He is in my 1:30 Foundational English class, though his attendance has been spotty. He came to class this afternoon and we had what I consider a mild incident early in the class about his trying to hand in last week’s homework late. He then proceeded to put his head on the desk and essentially ignore the class. When I called on him to answer a question on something we were working on at the board – giving him the benefit of the doubt that he was listening, if not looking – he was unresponsive at first, then openly hostile.

After break, I called him to the hall to ask him what was going on with him. His response to me was verbally abusive, and I told him that, if he were going to nap, he should do it someplace else. He stormed in to the room, collected his things and, amidst a fair bit of cursing, stomped out of the room.

I’m concerned for Steven – this behavior hasn’t been my experience of him to this point. Before today, he’s been pleasant to me, if not a little credulous of the class material – and he’s never been abusive. His behavior this afternoon shocked me.

I recognize that the students come to me at a difficult time of day and that most of them are pretty much wiped out by the time they arrive in my class – and I know that I’m not teaching edge-of-your-seat material – but I think that the dynamic of the class is a surprisingly positive one, given those circumstances. The students who regularly show up are making an effort to learn, and they recognize the effort that I’m making to make this material as accessible as possible. Steven’s reaction today surprised a lot of students, and really disrupted the positive energy that we try to maintain in the room.

I felt that it was important to let you both know that this happened, and to let you know that this is not usual behavior for this student. Please know that I’m available for any questions you might have, and will offer any assistance – to you or to Steven – that I can.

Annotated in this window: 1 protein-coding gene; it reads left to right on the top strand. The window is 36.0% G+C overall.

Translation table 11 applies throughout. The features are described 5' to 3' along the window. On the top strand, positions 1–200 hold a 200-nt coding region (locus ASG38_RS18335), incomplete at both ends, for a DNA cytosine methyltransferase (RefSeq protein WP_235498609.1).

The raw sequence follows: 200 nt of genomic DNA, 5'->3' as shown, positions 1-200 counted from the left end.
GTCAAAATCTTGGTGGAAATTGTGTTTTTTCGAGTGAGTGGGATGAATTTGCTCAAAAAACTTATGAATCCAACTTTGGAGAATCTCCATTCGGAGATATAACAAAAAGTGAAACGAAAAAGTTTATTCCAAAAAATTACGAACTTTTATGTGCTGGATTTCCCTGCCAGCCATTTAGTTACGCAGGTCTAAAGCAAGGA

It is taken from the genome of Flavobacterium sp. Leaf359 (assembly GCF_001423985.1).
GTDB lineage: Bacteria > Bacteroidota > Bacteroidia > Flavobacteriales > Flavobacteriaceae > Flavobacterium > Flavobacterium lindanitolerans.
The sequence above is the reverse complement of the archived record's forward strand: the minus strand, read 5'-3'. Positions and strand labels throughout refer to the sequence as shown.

Mrs. Chili


Filed under concerns, General Griping, Grammar, Teaching, Yikes!

Grammar Wednesday

Adverb Placement Edition!

California Teacher Guy has another grammar question (thanks, CTG – I LOVE GW suggestions!!); though, because my computer has mysteriously eaten the email he sent containing the request – again – I can’t quote the query for you.   Grrr.  Paraphrasing, then, CTG wants to know whether it matters where one puts the adverb in a sentence like:

“We usually go to the movies on Sunday afternoons.”

My short answer is, “it depends on the adverb.”

Grammatically, we can say (or write) this particular sentence four different ways.  We can put the adverb usually where I put it above – that is, after the subject (we) and before the verb (go).  We can also set the adverb at either the beginning or end of the sentence, thus:

Usually, we go to the movies…

…to the movies on Sunday afternoons, usually. 

Further, we can put the adverb in the smack center of the sentence, like so:

We go to the movies, usually, on Sunday afternoons.

Grammatically, this last sentence is still correct, though I find it a bit awkward to actually speak.

Really, all we’re doing by moving the adverb in this sentence is changing the emphasis: the sentences all mean essentially the same thing – that it is a common occurrence for us to go to the movies on Sunday afternoons – but the flavor of the sentence is changed a bit when the adverb is moved (at least, to my understanding, anyway –  you may not perceive a difference at all).